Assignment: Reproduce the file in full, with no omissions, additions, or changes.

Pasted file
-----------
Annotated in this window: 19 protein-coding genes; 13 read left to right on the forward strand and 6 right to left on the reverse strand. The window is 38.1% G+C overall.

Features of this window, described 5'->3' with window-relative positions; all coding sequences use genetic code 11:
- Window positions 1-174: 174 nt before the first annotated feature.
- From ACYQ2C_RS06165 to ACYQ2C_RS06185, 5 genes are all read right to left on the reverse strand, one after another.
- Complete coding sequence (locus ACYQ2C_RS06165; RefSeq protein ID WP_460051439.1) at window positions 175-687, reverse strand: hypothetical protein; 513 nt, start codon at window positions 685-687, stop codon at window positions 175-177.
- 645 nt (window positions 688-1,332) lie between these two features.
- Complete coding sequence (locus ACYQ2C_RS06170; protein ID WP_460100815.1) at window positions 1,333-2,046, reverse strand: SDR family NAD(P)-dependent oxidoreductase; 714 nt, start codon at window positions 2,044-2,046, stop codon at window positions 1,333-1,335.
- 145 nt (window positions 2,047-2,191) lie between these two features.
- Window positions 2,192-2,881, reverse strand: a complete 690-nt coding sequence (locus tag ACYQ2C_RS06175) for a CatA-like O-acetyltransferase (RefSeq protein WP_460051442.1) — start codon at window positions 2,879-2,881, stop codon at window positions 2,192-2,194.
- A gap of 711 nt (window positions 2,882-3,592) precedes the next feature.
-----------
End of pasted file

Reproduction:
Annotated in this window: 19 protein-coding genes; 13 read left to right on the forward strand and 6 right to left on the reverse strand. The window is 38.1% G+C overall.

Features of this window, described 5'->3' with window-relative positions; all coding sequences use genetic code 11:
- Window positions 1-174: 174 nt before the first annotated feature.
- From ACYQ2C_RS06165 to ACYQ2C_RS06185, 5 genes are all read right to left on the reverse strand, one after another.
- Complete coding sequence (locus ACYQ2C_RS06165; RefSeq protein ID WP_460051439.1) at window positions 175-687, reverse strand: hypothetical protein; 513 nt, start codon at window positions 685-687, stop codon at window positions 175-177.
- 645 nt (window positions 688-1,332) lie between these two features.
- Complete coding sequence (locus ACYQ2C_RS06170; protein ID WP_460100815.1) at window positions 1,333-2,046, reverse strand: SDR family NAD(P)-dependent oxidoreductase; 714 nt, start codon at window positions 2,044-2,046, stop codon at window positions 1,333-1,335.
- 145 nt (window positions 2,047-2,191) lie between these two features.
- Window positions 2,192-2,881, reverse strand: a complete 690-nt coding sequence (locus tag ACYQ2C_RS06175) for a CatA-like O-acetyltransferase (RefSeq protein WP_460051442.1) — start codon at window positions 2,879-2,881, stop codon at window positions 2,192-2,194.
- A gap of 711 nt (window positions 2,882-3,592) precedes the next feature.